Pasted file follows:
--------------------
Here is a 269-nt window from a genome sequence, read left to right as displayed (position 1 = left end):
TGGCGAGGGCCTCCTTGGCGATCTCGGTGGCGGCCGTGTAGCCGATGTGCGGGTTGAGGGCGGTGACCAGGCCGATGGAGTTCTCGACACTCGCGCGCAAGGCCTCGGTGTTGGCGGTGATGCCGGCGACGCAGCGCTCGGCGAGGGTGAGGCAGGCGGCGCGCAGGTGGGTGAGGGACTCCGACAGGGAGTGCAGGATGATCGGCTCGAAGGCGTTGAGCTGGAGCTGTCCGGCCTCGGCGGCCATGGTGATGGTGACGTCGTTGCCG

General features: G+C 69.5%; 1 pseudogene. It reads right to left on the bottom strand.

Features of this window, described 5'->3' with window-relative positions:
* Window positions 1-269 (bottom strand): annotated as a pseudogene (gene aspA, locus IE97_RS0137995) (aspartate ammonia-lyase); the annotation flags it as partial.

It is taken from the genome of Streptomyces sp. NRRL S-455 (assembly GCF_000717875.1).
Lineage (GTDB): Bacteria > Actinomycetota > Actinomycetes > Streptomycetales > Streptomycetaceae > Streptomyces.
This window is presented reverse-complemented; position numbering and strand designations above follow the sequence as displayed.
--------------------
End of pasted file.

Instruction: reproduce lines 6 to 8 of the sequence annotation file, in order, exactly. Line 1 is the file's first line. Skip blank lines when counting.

It is taken from the genome of Streptomyces sp. NRRL S-455 (assembly GCF_000717875.1).
Lineage (GTDB): Bacteria > Actinomycetota > Actinomycetes > Streptomycetales > Streptomycetaceae > Streptomyces.
This window is presented reverse-complemented; position numbering and strand designations above follow the sequence as displayed.